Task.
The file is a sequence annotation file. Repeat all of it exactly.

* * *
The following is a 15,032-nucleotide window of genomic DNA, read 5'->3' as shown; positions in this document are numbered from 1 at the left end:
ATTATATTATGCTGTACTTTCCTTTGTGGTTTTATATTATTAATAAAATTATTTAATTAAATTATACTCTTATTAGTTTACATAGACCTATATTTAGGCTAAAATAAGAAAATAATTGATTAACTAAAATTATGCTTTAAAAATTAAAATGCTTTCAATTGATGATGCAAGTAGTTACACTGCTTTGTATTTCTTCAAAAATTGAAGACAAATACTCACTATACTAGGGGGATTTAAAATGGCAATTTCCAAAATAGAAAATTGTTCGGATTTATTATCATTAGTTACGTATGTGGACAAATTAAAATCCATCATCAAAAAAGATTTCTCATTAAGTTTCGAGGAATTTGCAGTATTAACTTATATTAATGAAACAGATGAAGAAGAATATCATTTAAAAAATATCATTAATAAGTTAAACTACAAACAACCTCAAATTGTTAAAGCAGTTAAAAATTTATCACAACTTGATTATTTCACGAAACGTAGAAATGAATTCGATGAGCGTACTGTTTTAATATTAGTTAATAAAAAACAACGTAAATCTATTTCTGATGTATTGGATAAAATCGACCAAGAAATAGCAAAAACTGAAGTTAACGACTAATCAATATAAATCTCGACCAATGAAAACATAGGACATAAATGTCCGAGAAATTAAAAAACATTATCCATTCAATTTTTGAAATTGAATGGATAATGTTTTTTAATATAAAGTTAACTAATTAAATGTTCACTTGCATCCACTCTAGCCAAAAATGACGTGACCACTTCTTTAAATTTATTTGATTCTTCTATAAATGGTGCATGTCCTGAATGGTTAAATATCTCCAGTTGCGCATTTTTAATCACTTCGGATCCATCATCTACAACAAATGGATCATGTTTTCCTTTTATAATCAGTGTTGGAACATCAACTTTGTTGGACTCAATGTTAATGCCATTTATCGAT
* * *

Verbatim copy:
The following is a 15,032-nucleotide window of genomic DNA, read 5'->3' as shown; positions in this document are numbered from 1 at the left end:
ATTATATTATGCTGTACTTTCCTTTGTGGTTTTATATTATTAATAAAATTATTTAATTAAATTATACTCTTATTAGTTTACATAGACCTATATTTAGGCTAAAATAAGAAAATAATTGATTAACTAAAATTATGCTTTAAAAATTAAAATGCTTTCAATTGATGATGCAAGTAGTTACACTGCTTTGTATTTCTTCAAAAATTGAAGACAAATACTCACTATACTAGGGGGATTTAAAATGGCAATTTCCAAAATAGAAAATTGTTCGGATTTATTATCATTAGTTACGTATGTGGACAAATTAAAATCCATCATCAAAAAAGATTTCTCATTAAGTTTCGAGGAATTTGCAGTATTAACTTATATTAATGAAACAGATGAAGAAGAATATCATTTAAAAAATATCATTAATAAGTTAAACTACAAACAACCTCAAATTGTTAAAGCAGTTAAAAATTTATCACAACTTGATTATTTCACGAAACGTAGAAATGAATTCGATGAGCGTACTGTTTTAATATTAGTTAATAAAAAACAACGTAAATCTATTTCTGATGTATTGGATAAAATCGACCAAGAAATAGCAAAAACTGAAGTTAACGACTAATCAATATAAATCTCGACCAATGAAAACATAGGACATAAATGTCCGAGAAATTAAAAAACATTATCCATTCAATTTTTGAAATTGAATGGATAATGTTTTTTAATATAAAGTTAACTAATTAAATGTTCACTTGCATCCACTCTAGCCAAAAATGACGTGACCACTTCTTTAAATTTATTTGATTCTTCTATAAATGGTGCATGTCCTGAATGGTTAAATATCTCCAGTTGCGCATTTTTAATCACTTCGGATCCATCATCTACAACAAATGGATCATGTTTTCCTTTTATAATCAGTGTTGGAACATCAACTTTGTTGGACTCAATGTTAATGCCATTTATCGAT